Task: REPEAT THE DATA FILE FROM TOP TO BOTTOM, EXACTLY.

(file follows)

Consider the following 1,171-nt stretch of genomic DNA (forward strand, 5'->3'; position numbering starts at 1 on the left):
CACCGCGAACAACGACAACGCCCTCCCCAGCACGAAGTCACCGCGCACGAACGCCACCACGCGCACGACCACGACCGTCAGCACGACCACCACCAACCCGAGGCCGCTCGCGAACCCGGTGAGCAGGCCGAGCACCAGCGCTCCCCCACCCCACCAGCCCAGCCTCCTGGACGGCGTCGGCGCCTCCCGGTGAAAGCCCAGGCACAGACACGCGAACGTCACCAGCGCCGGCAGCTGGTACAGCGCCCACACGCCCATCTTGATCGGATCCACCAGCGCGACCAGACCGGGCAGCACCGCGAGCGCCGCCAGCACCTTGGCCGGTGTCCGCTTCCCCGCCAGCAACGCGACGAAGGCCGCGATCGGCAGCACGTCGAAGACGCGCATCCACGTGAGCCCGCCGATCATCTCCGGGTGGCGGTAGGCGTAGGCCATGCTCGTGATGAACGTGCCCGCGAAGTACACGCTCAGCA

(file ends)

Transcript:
Consider the following 1,171-nt stretch of genomic DNA (forward strand, 5'->3'; position numbering starts at 1 on the left):
CACCGCGAACAACGACAACGCCCTCCCCAGCACGAAGTCACCGCGCACGAACGCCACCACGCGCACGACCACGACCGTCAGCACGACCACCACCAACCCGAGGCCGCTCGCGAACCCGGTGAGCAGGCCGAGCACCAGCGCTCCCCCACCCCACCAGCCCAGCCTCCTGGACGGCGTCGGCGCCTCCCGGTGAAAGCCCAGGCACAGACACGCGAACGTCACCAGCGCCGGCAGCTGGTACAGCGCCCACACGCCCATCTTGATCGGATCCACCAGCGCGACCAGACCGGGCAGCACCGCGAGCGCCGCCAGCACCTTGGCCGGTGTCCGCTTCCCCGCCAGCAACGCGACGAAGGCCGCGATCGGCAGCACGTCGAAGACGCGCATCCACGTGAGCCCGCCGATCATCTCCGGGTGGCGGTAGGCGTAGGCCATGCTCGTGATGAACGTGCCCGCGAAGTACACGCTCAGCA